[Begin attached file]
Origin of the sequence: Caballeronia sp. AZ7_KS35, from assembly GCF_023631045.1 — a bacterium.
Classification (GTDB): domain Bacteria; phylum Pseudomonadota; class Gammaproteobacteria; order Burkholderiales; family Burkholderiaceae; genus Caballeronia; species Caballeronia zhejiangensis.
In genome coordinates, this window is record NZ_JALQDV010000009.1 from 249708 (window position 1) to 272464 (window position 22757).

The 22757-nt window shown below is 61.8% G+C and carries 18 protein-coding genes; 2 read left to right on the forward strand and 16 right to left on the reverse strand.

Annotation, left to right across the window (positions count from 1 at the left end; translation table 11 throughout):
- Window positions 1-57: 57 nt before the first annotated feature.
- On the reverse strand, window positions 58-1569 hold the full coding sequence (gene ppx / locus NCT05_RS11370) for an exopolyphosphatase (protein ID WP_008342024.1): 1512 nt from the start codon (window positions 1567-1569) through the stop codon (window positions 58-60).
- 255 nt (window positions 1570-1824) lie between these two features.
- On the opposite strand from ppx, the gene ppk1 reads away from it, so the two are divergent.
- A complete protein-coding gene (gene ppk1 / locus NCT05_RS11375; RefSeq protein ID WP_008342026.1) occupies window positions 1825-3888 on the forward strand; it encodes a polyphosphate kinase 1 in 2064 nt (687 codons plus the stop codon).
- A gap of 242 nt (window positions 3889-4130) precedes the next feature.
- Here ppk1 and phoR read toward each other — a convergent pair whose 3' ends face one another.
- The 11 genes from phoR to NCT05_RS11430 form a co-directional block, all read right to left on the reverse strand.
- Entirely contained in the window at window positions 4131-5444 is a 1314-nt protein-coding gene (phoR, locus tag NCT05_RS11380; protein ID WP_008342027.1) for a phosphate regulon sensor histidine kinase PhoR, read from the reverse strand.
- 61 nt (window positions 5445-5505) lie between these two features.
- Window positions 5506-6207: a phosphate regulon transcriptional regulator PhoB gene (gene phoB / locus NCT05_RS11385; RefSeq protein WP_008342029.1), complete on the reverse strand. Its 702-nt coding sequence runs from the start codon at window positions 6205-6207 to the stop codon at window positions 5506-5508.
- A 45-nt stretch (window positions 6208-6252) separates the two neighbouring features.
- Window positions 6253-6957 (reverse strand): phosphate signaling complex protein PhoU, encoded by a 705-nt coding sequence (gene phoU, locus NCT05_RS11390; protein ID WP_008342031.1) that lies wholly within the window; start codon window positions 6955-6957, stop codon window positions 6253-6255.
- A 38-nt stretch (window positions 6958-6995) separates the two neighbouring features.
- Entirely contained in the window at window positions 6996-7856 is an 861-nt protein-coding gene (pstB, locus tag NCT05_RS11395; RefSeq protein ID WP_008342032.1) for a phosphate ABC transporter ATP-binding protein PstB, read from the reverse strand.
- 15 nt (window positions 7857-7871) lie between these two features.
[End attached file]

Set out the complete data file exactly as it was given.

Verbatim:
Origin of the sequence: Caballeronia sp. AZ7_KS35, from assembly GCF_023631045.1 — a bacterium.
Classification (GTDB): domain Bacteria; phylum Pseudomonadota; class Gammaproteobacteria; order Burkholderiales; family Burkholderiaceae; genus Caballeronia; species Caballeronia zhejiangensis.
In genome coordinates, this window is record NZ_JALQDV010000009.1 from 249708 (window position 1) to 272464 (window position 22757).

The 22757-nt window shown below is 61.8% G+C and carries 18 protein-coding genes; 2 read left to right on the forward strand and 16 right to left on the reverse strand.

Annotation, left to right across the window (positions count from 1 at the left end; translation table 11 throughout):
- Window positions 1-57: 57 nt before the first annotated feature.
- On the reverse strand, window positions 58-1569 hold the full coding sequence (gene ppx / locus NCT05_RS11370) for an exopolyphosphatase (protein ID WP_008342024.1): 1512 nt from the start codon (window positions 1567-1569) through the stop codon (window positions 58-60).
- 255 nt (window positions 1570-1824) lie between these two features.
- On the opposite strand from ppx, the gene ppk1 reads away from it, so the two are divergent.
- A complete protein-coding gene (gene ppk1 / locus NCT05_RS11375; RefSeq protein ID WP_008342026.1) occupies window positions 1825-3888 on the forward strand; it encodes a polyphosphate kinase 1 in 2064 nt (687 codons plus the stop codon).
- A gap of 242 nt (window positions 3889-4130) precedes the next feature.
- Here ppk1 and phoR read toward each other — a convergent pair whose 3' ends face one another.
- The 11 genes from phoR to NCT05_RS11430 form a co-directional block, all read right to left on the reverse strand.
- Entirely contained in the window at window positions 4131-5444 is a 1314-nt protein-coding gene (phoR, locus tag NCT05_RS11380; protein ID WP_008342027.1) for a phosphate regulon sensor histidine kinase PhoR, read from the reverse strand.
- 61 nt (window positions 5445-5505) lie between these two features.
- Window positions 5506-6207: a phosphate regulon transcriptional regulator PhoB gene (gene phoB / locus NCT05_RS11385; RefSeq protein WP_008342029.1), complete on the reverse strand. Its 702-nt coding sequence runs from the start codon at window positions 6205-6207 to the stop codon at window positions 5506-5508.
- A 45-nt stretch (window positions 6208-6252) separates the two neighbouring features.
- Window positions 6253-6957 (reverse strand): phosphate signaling complex protein PhoU, encoded by a 705-nt coding sequence (gene phoU, locus NCT05_RS11390; protein ID WP_008342031.1) that lies wholly within the window; start codon window positions 6955-6957, stop codon window positions 6253-6255.
- A 38-nt stretch (window positions 6958-6995) separates the two neighbouring features.
- Entirely contained in the window at window positions 6996-7856 is an 861-nt protein-coding gene (pstB, locus tag NCT05_RS11395; RefSeq protein ID WP_008342032.1) for a phosphate ABC transporter ATP-binding protein PstB, read from the reverse strand.
- 15 nt (window positions 7857-7871) lie between these two features.